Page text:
Government party under probe

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Questions have arisen over whether government minister Liv Signe Navarsete should continue reporting for work as usual. She heads the small farmer-friendly Center Party, which now is under police investigation for funding violations.

Liv Signe Navarsete intends to keep working as both government minister in charge of local governments and leader of the embattled Center Party. PHOTO: Kommunal- og regional departementet

Both Navarsete and her boss, Prime Minister Jens Stoltenberg, defended her decision to conduct “business as usual” while the investigation proceeds. News broke on Wednesday that Norway’s special police unit for white collar crime, Økokrim, is investigating whether Center Party officials including Navarsete broke campaign funding laws.

Newspaper Dagens Næringsliv reported in September that a total of NOK 900,000 (about USD 150,000) was paid to the party by various publicly owned power companies, allegedly to fund projects tied to renewable energy projects. Instead, most of the money when straight into the party’s campaign coffers and only a small portion was used for the projects outlined on invoices involved. Not only were the funds used for their stated purpose, publicly owned companies are not otherwise allowed to make general financial contributions to political parties.

Navarsete has taken responsibility for what appears to be a misappropriation of funding, and refunded the money to the power companies. She and other party officials continue to be under criticism, however, not least after a national accounting association uncovered several violations of accounting regulations.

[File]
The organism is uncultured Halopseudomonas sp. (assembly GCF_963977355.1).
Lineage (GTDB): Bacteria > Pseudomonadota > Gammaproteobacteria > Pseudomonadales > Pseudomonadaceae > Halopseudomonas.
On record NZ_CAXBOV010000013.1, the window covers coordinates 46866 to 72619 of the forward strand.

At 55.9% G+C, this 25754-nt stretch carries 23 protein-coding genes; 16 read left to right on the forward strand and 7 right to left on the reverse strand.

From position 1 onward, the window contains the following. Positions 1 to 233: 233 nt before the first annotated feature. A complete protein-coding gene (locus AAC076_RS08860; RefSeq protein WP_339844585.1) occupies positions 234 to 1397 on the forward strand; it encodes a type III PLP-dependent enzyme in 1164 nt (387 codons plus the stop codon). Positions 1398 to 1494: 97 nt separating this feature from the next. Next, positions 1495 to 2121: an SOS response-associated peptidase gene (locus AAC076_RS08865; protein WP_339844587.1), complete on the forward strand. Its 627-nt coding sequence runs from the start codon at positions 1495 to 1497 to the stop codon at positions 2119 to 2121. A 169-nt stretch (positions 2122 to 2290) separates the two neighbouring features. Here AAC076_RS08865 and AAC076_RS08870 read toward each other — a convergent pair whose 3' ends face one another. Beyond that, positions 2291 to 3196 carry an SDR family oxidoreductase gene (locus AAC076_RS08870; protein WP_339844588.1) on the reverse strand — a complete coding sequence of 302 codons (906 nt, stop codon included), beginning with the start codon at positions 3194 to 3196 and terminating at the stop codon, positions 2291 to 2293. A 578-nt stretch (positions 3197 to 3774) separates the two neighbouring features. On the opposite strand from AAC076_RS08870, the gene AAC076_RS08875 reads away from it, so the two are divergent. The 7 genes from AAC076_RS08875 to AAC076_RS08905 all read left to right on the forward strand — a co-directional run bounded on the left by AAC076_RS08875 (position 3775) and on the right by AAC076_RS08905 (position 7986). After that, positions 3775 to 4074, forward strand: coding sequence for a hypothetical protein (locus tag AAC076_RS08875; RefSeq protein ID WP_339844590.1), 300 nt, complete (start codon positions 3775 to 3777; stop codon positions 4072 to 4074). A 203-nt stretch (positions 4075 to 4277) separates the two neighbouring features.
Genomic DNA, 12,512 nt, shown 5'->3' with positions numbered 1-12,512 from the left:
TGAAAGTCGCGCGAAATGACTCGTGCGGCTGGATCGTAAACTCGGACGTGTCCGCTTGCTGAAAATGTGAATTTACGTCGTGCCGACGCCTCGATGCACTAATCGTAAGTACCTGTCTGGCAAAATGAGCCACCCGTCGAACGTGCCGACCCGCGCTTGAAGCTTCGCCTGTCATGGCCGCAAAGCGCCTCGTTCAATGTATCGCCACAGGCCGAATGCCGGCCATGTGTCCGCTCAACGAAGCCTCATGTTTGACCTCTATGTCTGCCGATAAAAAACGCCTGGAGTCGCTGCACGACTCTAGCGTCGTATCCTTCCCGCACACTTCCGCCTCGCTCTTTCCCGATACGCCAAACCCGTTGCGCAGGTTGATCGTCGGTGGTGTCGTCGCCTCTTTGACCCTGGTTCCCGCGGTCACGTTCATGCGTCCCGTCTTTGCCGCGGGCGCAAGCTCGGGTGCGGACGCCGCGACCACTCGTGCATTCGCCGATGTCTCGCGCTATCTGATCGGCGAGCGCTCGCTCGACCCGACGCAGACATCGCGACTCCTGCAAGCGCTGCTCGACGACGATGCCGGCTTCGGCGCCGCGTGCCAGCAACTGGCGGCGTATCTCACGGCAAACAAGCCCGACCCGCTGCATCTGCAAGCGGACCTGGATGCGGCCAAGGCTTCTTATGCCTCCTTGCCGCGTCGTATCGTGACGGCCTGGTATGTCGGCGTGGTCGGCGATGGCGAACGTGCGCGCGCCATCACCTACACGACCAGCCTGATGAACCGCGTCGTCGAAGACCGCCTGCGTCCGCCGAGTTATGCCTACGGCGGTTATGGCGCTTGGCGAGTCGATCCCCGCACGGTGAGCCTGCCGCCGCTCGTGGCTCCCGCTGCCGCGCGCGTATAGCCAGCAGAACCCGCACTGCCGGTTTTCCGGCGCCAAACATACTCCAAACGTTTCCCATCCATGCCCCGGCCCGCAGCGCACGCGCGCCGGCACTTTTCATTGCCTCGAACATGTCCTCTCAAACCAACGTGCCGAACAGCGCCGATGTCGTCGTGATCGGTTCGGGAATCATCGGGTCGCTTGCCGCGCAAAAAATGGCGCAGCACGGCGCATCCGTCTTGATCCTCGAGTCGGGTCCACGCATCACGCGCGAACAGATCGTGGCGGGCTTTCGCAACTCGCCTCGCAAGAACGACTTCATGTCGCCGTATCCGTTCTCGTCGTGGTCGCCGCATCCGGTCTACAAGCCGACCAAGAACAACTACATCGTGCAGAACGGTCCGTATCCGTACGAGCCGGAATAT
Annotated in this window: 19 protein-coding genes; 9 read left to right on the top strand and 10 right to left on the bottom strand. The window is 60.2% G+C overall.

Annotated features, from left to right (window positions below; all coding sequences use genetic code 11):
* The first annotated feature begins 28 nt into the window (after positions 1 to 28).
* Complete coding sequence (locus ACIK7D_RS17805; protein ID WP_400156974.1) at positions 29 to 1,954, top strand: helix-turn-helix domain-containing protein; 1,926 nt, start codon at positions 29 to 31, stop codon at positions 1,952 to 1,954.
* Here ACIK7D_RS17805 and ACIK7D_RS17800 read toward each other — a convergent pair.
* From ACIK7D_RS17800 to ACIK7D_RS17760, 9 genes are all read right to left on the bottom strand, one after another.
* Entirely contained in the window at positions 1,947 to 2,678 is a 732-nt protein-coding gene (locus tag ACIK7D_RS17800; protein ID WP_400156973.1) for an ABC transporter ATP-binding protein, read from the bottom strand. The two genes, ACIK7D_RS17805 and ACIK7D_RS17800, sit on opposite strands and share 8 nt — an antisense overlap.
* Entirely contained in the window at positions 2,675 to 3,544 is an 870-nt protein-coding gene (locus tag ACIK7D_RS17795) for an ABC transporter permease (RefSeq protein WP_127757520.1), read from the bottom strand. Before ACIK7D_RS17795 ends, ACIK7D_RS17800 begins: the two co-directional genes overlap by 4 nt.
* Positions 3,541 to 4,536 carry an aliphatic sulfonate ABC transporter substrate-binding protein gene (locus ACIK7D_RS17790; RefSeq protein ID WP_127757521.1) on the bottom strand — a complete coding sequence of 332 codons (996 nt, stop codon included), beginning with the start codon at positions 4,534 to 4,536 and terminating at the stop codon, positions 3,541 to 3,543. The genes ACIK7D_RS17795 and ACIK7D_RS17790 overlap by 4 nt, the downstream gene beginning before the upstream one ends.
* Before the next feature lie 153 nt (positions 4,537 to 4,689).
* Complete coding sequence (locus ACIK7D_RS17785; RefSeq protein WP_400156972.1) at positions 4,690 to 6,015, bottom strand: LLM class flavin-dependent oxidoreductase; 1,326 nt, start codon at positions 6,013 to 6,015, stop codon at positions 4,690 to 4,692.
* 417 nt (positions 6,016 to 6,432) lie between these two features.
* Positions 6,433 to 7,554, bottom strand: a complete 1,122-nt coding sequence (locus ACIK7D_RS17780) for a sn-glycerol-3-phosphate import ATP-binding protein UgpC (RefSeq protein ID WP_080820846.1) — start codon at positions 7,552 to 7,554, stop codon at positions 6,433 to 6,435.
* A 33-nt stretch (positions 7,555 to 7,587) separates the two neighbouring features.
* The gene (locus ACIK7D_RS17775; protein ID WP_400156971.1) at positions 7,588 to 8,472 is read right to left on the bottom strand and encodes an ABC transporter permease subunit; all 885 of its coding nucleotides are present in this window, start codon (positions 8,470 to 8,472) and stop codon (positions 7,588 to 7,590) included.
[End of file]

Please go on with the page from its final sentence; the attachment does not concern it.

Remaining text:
Per Hanstad, managing director of the association, told newspaper Aftenposten he thinks Navarsete has so far gotten off too easily, and he welcomes the police investigation. He noted that Navarsete also wasn’t willing to disclose all documentation connected to the case.

Navarsete claims neither she nor other party officials have anything to hide “and will see to it that Økokrim gets access to everything they want.” Meanwhile, she told Norwegian Broadcasting (NRK) on Thursday that she’ll continue to go to work at the ministry for regional governments (Kommunal- and regional departementet) as usual.

“As long as the investigation proceeds, I will work as usual and do my job both as party leader and cabinet minister,” she told NRK. Asked whether she understood that may be controversial, she said that “if I were personally under investigation, I would, but I’m not.”

She also said it was important to draw a line between her roles as leader of the Center Party and member of the government. “And it’s the party that’s under investigation regarding a concrete matter,” she told NRK.

Stoltenberg defended her decision to continue working and indicated she has his confidence, at least so far. “She continues as statsråd (cabinet minister),” Stoltenberg told NRK. “Now the investigation is underway, then we’ll evaluate the situation.”

Navarsete, who also got in political trouble earlier this year for accepting some controversial gifts, admitted she looked forward to some time off during the Christmas holiday period. “It hasn’t been a good autumn, because of this,” she said. “It’s something we must live with, we can’t blame anyone else. The responsibility lies with us and we did something wrong.”

The Center Party has been steadily losing voter support, but the extent of the damage remains unclear. Frank Aarebrot, a political science professor at the University of Bergen, said he didn’t think the party’s main supporters, farmers, would desert it now.

“If you’re a farmer who lives off government subsidies (championed by the Center Party), you’re more pre-occupied with retaining them than you are about accounting laws,” Aarebrot told Aftenposten.

Views and News from Norway/Nina Berglund
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